Kids’ Vision’s next program will take place @ Tesla Motors & Mozilla starting March 11th!
This year participating girls will learn from Tesla Motors employees how Tesla applies the Math that girls are learning in 3rd, 4th and 5th grade, and at Mozilla girls will learn how women who work at Google, Mozilla, Cisco, and other high tech companies apply STEM (Science, Technology, Engineering, and Mathematics) and leadership skills in their work.
Kids’ Vision is about girls & women in Silicon Valley
- Getting girls interested in STEM
- Women leaders mentoring girls to lead
- Inspire girls to participate in the high tech careers of the future
- Improve gender equity at the workplace
“One of the things that I really strongly believe in is that we need to have more girls interested in math, science, and engineering. We’ve got half the population that is way underrepresented in those fields and that means that we’ve got a whole bunch of talent…not being encouraged the way they need to.”
– President Barack Obama
Kids’ Vision’s mission is to empower elementary school girls to embrace an interest in STEM (Science, Technology, Engineering, and Mathematics) related pursuits via an engaging extracurricular program designed to expose girls to how STEM is applied in the real world, and provide girls with the opportunity to practice leadership skills that will help them to navigate their way through school and study the career they choose.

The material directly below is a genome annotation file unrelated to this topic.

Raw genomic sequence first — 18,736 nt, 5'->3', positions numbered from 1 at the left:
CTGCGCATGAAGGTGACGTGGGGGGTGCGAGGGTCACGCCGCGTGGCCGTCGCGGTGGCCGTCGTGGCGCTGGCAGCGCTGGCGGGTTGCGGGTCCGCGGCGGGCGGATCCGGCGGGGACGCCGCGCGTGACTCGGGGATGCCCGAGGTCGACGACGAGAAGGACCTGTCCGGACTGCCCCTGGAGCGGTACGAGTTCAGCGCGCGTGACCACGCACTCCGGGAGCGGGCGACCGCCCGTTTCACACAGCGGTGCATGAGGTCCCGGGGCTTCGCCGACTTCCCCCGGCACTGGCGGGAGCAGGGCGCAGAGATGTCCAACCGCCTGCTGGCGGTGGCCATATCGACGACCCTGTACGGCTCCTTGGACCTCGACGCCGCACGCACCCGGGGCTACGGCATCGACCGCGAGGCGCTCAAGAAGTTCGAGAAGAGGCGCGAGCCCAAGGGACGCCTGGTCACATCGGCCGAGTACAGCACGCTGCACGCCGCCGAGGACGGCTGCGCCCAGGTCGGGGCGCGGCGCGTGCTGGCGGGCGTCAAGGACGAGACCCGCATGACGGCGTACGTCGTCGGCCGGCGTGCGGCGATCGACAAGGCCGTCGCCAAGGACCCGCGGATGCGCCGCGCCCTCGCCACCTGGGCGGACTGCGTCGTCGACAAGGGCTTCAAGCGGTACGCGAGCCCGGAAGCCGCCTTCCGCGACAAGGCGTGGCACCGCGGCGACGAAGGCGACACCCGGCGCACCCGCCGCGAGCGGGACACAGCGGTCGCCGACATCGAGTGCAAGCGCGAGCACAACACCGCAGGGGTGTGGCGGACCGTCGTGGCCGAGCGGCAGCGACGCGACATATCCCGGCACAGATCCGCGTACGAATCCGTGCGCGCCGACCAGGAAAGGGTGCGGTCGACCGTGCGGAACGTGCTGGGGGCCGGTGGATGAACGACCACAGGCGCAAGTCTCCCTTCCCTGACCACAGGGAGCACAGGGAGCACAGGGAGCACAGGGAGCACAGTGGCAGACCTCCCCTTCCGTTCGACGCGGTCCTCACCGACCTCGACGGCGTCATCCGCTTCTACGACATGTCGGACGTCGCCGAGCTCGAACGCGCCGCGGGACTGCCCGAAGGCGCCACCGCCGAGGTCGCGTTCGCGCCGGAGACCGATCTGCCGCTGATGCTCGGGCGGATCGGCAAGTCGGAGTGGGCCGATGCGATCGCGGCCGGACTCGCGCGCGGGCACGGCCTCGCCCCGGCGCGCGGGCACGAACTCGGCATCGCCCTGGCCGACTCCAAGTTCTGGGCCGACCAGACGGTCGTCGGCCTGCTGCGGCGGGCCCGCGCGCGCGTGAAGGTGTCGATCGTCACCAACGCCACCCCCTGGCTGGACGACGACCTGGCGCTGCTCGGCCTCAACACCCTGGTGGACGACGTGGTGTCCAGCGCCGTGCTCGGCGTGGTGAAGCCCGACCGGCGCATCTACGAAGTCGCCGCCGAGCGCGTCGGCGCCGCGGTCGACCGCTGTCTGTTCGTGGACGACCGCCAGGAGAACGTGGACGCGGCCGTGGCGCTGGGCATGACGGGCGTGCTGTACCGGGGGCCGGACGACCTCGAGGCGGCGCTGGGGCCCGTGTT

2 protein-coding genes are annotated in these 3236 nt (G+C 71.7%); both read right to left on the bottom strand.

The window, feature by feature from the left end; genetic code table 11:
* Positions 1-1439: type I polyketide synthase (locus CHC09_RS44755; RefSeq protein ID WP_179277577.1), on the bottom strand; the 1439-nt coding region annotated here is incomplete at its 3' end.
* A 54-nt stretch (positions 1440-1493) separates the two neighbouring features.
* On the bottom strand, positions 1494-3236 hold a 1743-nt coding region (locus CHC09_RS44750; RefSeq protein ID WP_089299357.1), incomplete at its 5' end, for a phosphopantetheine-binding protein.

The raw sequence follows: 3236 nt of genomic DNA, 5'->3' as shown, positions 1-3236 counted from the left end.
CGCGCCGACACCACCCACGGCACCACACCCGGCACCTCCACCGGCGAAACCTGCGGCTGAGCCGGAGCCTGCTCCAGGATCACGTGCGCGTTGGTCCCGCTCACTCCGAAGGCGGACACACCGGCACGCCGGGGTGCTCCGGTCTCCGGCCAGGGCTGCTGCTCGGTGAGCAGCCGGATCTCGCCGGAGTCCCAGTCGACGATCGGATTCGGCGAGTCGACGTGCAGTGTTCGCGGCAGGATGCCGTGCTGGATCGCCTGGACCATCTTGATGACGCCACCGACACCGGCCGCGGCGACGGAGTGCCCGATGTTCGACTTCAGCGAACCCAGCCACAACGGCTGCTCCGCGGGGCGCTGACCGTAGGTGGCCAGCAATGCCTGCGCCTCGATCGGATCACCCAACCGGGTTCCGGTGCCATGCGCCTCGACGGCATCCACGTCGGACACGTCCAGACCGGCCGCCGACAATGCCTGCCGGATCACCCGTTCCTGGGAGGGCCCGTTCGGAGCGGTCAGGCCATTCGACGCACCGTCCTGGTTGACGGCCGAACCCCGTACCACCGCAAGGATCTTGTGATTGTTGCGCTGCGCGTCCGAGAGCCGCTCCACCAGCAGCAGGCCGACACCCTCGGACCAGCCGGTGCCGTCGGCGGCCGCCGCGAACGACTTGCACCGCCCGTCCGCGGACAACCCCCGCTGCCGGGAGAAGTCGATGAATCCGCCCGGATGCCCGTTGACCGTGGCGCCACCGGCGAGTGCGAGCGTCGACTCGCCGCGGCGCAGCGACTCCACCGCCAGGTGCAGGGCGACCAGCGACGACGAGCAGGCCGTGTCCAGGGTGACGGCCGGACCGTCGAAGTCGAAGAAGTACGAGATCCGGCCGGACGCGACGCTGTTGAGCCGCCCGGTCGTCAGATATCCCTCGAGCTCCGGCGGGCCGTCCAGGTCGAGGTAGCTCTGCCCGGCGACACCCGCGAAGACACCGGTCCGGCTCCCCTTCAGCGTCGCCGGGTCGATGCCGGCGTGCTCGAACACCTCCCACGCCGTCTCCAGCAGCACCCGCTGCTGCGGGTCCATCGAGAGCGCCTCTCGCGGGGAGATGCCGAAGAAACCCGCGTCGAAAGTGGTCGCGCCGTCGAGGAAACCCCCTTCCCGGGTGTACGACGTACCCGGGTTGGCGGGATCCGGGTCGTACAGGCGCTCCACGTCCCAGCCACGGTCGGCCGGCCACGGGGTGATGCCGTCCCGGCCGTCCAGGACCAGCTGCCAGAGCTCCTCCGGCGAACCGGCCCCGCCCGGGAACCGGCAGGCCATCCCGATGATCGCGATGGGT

Everybody knows that women are a minority in high tech, but not everybody is doing something to change this. Kids’ Vision’s STEM & Leadership Program for Girls is doing something to improve gender equity at the workplace in Silicon Valley. At Kids’ Vision we strive to address the main causes that keep most of our brightest girls from pursuing STEM related careers: absence of female role models who work in STEM related careers, lack of interest in STEM, fixed mindset, and lack of leadership skills.
- Studies show that in order for a child to envision herself in a job she needs to see other females in that role.
Studies show that in order for a child to envision herself in a job she needs to see other females in that role. “If I could pick one factor that would make a big difference, it would be the need for formal role models”
-Lance Rougeux, Director of the Discovery Educator
Kids’ Vision’s proven after-school program is able to extend girls relationship to the study of STEM beyond the classroom walls and into the world of high technology companies. Mentors role model to girls the vast number of careers available in high tech companies and lead hands on exercises that bring the use of STEM in the real world to life for young girls.